162 match(es) found in quotations

Dudley Nichols :
I can't say much for the women though. But oh, the girls. All Malayan females should be poisoned at twenty-one. Before that they're—mmmh!... Oh yes, they're dark. But the longer you're there, the whiter they get. Well that's the way it seems.... I'll never forget the first time I saw them. We sailed into a little harbor about sundown, and the girls came swimming out. Flowers in their long hair. Singing and laughing upward through the water. Brown skinned. It seemed like gold to me. A richer, deeper gold than any metal. I can see that gold shimmer even now on their wet bodies. And they swam like mermaids to the rail and climbed on board. Laughing at us like a bunch of shameless imps.
[Dudley Nichols (1895-1960), U.S. screenwriter, Garrett Fort, co-scenarist, and John Ford. George Brown (Reginald Denny), The Lost Patrol, describing the young girls he encountered in Malaya (1934). Based on the story "Patrol," by Philip MacDonald.]
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Henry David Thoreau :
The more conscientious preachers, the Bible men, they who talk about principle, and doing to others as you would that they should do unto you,—how could they fail to recognize him, by far the greatest preacher of them all, with the Bible in his life and in his acts, the embodiment of principle, who actually carried out the golden rule? All whose moral sense had been aroused, who had a calling from on high to preach, sided with him. What confessions he extracted from the cold and conservative! It is remarkable, but on the whole it is well, that it did not prove the occasion for a new sect of Brownites being formed in our midst.
[Henry David Thoreau (1817-1862), U.S. philosopher, author, naturalist. "The Last Days of John Brown" (1860), in The Writings of Henry David Thoreau, vol. 4, pp. 442-443, Houghton Mifflin (1906).]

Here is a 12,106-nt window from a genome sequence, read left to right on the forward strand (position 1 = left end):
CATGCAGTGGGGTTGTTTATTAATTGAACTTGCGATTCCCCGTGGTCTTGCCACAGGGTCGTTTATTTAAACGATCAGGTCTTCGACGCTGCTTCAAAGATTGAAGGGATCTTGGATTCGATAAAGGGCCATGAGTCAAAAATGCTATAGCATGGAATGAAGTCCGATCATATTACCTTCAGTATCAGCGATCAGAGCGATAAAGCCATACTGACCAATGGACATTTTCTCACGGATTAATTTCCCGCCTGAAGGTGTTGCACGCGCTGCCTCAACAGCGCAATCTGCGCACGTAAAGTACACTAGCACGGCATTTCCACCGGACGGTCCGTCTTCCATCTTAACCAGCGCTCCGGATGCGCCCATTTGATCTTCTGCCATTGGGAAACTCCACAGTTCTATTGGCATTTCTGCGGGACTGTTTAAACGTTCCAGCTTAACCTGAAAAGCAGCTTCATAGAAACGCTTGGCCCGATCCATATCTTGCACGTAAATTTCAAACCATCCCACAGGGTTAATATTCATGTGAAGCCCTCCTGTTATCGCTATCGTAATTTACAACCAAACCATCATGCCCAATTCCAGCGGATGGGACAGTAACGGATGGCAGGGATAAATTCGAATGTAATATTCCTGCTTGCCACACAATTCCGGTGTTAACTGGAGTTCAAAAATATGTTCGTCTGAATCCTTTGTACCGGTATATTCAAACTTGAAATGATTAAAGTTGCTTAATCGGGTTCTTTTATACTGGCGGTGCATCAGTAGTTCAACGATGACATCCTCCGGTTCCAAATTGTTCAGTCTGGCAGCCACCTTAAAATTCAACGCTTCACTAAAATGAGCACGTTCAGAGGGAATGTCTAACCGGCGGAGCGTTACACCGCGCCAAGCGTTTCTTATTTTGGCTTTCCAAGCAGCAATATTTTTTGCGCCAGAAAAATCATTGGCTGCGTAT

Read more quotations about / on: cold, life
Henry David Thoreau :
Editors persevered for a good while in saying that Brown was crazy; but at last they said only that it was "a crazy scheme," and the only evidence brought to prove it was that it cost him his life. I have no doubt that if he had gone with five thousand men, liberated a thousand slaves, killed a hundred or two slaveholders, and had as many more killed on his own side, but not lost his own life, these same editors would have called it by a more respectable name. Yet he has been far more successful than that. He has liberated many thousands of slaves, both North and South. They seem to have known nothing about living or dying for a principle. They all called him crazy then; who calls him crazy now?
[Henry David Thoreau (1817-1862), U.S. philosopher, author, naturalist. "The Last Days of John Brown" (1860), in The Writings of Henry David Thoreau, vol. 4, pp. 445-446, Houghton Mifflin (1906).]
Read more quotations about / on: crazy, life
John Milton :
How shall I behold the face Henceforth of God or Angel, earst with joy And rapture so oft beheld? those heav'nly shapes Will dazle now this earthly, with thir blaze Insufferably bright. O might I here In solitude live savage, in some glade Obscur'd, where highest Woods impenetrable To Starr or Sun-light, spread thir umbrage broad, And brown as Eevening: Cover me ye Pines, Ye Cedars, with innumerable boughs Hide me, where I may never see them more. But let us now, as in bad plight, devise What best may for the present serve to hide The Parts of each from other, that seem most To Shame obnoxious, and unseemliest seen, Some Tree whose broad smooth Leaves together sowd, And girded on our loins, my cover round Those middle parts, that this new commer, Shame, There sit not, and reproach us as unclean.
[John Milton (1608-1674), British poet. Paradise Lost (l. Bk. IX, l. 1080-1098). TOF. The Complete Poetry of John Milton. John T. Shawcross, ed. (1963, rev. ed. 1971) Doubleday.]
Henry David Thoreau :
Notwithstanding the universal barrenness, and the contiguity of the desert, I never saw an autumnal landscape so beautifully painted as this was. It was like the richest rug imaginable spread over an uneven surface; no damask nor velvet, nor Tyrian dye or stuffs, nor the work of any loom, could ever match it. There was the incredibly bright red of the huckleberry, and the reddish brown of the bayberry, mingled with the bright and living green of small pitch pines, and also the duller green of the bayberry, boxberry, and plum, the yellowish green of the shrub oaks, and the various golden and yellow and fawn-colored tints of the birch and maple and aspen, each making its own figure, and, in the midst, the few yellow sand-slides on the sides of the hills looked like the white floor seen through rents in the rug. Coming from the country as I did, and many autumnal woods I had seen, this was perhaps the most novel and remarkable sight that I saw on the Cape. Probably the brightness of the tints was enhanced by contrast with the sand which surrounded this tract.